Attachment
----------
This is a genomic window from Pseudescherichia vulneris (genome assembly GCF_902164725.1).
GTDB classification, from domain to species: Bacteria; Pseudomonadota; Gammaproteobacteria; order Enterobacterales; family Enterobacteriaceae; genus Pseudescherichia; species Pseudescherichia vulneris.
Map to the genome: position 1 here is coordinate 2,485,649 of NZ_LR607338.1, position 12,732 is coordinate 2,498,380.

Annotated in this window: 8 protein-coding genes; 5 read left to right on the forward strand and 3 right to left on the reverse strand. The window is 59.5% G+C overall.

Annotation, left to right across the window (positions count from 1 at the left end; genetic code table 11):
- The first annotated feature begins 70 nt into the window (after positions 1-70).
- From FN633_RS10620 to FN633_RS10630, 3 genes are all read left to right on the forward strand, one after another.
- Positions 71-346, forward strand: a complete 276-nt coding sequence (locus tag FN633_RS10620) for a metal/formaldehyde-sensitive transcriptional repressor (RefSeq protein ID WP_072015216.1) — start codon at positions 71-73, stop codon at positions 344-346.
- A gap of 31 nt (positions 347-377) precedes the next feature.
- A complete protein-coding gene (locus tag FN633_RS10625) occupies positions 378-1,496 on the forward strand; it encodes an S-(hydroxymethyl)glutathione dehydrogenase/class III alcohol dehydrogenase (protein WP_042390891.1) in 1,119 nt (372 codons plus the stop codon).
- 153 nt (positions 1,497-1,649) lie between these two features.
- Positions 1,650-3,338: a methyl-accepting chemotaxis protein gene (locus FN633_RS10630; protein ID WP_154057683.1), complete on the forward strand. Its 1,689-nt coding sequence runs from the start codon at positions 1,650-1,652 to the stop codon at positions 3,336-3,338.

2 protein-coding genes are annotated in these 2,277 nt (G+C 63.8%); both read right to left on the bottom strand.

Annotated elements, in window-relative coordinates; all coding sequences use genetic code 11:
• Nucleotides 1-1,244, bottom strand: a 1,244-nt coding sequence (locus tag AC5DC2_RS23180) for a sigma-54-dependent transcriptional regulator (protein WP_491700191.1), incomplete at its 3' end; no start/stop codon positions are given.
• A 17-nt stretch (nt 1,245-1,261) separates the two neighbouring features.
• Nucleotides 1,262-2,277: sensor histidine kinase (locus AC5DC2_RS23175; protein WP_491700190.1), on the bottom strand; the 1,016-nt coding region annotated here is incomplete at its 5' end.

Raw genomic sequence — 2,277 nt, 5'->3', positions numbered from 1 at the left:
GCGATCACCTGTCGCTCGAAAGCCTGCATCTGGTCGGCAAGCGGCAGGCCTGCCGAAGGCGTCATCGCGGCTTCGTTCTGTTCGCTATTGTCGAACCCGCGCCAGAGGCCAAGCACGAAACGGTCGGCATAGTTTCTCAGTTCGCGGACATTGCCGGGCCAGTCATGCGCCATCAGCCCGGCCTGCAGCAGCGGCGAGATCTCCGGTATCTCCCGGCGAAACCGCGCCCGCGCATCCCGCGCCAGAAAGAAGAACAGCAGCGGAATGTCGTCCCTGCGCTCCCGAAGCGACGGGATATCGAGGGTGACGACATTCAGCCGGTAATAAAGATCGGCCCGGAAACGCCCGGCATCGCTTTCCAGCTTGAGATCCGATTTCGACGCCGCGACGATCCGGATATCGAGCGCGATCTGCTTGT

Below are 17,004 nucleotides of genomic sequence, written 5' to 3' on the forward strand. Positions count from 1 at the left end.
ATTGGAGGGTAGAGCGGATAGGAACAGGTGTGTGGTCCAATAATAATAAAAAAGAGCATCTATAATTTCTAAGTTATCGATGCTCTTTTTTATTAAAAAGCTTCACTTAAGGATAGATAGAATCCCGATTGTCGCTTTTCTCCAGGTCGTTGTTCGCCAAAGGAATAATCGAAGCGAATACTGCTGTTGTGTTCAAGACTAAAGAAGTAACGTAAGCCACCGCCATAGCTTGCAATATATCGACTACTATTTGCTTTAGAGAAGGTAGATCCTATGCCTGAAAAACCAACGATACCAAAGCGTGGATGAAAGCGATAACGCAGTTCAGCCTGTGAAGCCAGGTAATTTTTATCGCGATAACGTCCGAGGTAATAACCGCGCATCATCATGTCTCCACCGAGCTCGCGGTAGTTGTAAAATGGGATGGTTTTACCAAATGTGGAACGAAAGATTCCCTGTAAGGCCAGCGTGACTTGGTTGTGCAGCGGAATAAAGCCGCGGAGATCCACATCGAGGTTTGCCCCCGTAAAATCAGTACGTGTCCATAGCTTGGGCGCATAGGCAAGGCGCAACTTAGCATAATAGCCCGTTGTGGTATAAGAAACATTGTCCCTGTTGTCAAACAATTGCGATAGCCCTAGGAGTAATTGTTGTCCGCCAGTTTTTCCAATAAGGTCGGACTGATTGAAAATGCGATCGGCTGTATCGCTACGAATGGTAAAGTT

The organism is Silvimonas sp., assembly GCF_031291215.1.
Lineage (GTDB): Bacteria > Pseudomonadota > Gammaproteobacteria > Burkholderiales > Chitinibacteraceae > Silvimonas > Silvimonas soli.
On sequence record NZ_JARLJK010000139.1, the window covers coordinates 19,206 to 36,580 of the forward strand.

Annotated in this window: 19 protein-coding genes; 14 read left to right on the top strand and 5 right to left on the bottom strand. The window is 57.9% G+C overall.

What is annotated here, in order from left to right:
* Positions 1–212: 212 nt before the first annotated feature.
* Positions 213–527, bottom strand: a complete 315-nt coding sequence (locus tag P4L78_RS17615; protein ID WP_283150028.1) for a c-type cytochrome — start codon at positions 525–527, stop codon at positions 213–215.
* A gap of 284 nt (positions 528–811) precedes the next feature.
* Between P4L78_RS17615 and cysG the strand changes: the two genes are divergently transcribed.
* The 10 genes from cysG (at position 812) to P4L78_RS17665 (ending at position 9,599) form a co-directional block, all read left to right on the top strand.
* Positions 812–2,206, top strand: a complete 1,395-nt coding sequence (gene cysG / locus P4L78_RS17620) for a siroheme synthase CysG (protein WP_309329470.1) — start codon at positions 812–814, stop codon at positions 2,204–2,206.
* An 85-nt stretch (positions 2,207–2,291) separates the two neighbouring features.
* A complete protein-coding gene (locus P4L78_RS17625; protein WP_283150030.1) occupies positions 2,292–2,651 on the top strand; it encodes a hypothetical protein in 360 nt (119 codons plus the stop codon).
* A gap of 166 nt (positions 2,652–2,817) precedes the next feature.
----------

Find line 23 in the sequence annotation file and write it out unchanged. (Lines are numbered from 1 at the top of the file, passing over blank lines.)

Lineage (GTDB): Bacteria > Pseudomonadota > Gammaproteobacteria > Burkholderiales > Chitinibacteraceae > Silvimonas > Silvimonas soli.